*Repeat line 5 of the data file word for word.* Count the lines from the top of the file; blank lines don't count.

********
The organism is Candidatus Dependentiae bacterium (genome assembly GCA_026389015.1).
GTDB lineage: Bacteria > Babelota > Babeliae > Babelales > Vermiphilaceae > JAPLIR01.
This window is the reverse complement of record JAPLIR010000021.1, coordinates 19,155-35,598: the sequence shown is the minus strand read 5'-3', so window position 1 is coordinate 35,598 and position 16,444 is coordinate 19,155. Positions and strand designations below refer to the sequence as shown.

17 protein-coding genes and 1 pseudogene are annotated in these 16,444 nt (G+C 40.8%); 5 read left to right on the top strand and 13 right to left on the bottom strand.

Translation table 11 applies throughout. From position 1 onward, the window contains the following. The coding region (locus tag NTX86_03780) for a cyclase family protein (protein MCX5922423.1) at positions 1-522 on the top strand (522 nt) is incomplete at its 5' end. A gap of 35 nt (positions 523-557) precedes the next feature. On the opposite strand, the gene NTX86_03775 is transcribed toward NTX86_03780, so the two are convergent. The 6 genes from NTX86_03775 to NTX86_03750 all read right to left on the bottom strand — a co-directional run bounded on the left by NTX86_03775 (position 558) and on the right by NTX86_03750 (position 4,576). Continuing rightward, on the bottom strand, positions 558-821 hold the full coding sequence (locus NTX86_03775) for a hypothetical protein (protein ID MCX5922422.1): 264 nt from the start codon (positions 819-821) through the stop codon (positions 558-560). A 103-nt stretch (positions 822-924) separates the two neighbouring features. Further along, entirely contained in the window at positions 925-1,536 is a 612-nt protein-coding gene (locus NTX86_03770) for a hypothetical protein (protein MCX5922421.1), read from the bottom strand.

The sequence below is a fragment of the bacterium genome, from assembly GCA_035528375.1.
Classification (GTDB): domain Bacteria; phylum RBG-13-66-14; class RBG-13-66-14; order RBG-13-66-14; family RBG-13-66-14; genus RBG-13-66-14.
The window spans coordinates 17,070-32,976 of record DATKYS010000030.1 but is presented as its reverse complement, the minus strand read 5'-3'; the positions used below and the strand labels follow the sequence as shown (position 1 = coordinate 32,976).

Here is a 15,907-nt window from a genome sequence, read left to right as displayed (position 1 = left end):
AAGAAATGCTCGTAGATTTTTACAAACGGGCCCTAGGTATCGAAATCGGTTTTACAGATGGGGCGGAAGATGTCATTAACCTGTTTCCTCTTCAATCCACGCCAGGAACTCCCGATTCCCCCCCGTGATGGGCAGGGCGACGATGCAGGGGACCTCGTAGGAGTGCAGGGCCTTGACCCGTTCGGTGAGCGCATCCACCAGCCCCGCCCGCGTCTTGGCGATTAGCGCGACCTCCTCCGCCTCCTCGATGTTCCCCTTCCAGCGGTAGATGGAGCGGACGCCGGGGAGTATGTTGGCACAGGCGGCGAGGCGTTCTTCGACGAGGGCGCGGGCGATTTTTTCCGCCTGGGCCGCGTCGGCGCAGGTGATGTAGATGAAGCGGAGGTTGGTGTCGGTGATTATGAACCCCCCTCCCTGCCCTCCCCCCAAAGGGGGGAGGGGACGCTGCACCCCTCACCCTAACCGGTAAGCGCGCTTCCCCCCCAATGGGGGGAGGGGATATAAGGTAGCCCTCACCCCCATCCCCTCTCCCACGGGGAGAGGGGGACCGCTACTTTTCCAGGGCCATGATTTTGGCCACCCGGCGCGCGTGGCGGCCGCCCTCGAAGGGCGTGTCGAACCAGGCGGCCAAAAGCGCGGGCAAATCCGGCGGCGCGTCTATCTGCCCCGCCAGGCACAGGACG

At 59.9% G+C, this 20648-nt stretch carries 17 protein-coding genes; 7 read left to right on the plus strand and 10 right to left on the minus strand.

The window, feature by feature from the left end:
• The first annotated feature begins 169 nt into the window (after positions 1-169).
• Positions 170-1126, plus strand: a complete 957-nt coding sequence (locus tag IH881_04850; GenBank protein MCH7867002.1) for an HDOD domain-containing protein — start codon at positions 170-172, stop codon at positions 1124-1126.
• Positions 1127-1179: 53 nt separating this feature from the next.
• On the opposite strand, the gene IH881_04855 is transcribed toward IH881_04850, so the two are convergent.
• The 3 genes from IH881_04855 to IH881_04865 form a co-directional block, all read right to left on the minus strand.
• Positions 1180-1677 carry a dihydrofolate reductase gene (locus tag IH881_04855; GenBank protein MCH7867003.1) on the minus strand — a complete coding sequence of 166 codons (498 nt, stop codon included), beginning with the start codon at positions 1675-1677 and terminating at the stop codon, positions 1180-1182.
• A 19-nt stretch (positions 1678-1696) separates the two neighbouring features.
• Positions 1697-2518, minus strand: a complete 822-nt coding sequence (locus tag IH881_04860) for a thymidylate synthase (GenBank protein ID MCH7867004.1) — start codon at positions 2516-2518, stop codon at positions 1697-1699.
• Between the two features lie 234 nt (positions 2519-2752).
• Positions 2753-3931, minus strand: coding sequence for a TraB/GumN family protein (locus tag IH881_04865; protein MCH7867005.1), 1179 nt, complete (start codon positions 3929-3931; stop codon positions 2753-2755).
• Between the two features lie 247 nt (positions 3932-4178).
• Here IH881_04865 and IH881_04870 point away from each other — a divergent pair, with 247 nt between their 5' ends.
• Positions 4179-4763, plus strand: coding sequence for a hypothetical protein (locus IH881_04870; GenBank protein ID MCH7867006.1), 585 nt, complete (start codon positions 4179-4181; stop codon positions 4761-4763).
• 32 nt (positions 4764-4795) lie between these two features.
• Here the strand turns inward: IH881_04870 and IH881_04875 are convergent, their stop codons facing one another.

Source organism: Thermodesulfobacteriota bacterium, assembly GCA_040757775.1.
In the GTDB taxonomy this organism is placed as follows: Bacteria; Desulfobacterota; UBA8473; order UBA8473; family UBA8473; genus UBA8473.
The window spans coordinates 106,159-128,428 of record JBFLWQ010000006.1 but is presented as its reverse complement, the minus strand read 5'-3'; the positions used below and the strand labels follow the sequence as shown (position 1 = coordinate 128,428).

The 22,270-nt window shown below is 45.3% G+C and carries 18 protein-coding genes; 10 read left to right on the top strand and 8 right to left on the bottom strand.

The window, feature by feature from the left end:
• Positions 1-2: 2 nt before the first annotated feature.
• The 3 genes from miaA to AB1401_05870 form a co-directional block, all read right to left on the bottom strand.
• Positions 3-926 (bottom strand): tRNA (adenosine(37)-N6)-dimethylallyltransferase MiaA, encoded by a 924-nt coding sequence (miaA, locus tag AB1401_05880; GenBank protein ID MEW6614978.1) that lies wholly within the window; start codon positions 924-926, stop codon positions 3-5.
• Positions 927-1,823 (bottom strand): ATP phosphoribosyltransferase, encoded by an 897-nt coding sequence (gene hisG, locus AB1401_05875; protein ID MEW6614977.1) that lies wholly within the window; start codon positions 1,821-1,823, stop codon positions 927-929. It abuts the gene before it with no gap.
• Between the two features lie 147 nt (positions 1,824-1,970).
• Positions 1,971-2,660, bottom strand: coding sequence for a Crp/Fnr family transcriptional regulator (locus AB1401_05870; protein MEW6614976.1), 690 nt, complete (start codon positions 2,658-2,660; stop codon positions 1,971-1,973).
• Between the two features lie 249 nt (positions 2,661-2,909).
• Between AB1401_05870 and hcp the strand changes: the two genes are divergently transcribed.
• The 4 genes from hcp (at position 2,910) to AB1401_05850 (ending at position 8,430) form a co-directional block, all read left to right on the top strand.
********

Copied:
Translation table 11 applies throughout. From position 1 onward, the window contains the following. The coding region (locus tag NTX86_03780) for a cyclase family protein (protein MCX5922423.1) at positions 1-522 on the top strand (522 nt) is incomplete at its 5' end. A gap of 35 nt (positions 523-557) precedes the next feature. On the opposite strand, the gene NTX86_03775 is transcribed toward NTX86_03780, so the two are convergent. The 6 genes from NTX86_03775 to NTX86_03750 all read right to left on the bottom strand — a co-directional run bounded on the left by NTX86_03775 (position 558) and on the right by NTX86_03750 (position 4,576). Continuing rightward, on the bottom strand, positions 558-821 hold the full coding sequence (locus NTX86_03775) for a hypothetical protein (protein ID MCX5922422.1): 264 nt from the start codon (positions 819-821) through the stop codon (positions 558-560). A 103-nt stretch (positions 822-924) separates the two neighbouring features. Further along, entirely contained in the window at positions 925-1,536 is a 612-nt protein-coding gene (locus NTX86_03770) for a hypothetical protein (protein MCX5922421.1), read from the bottom strand.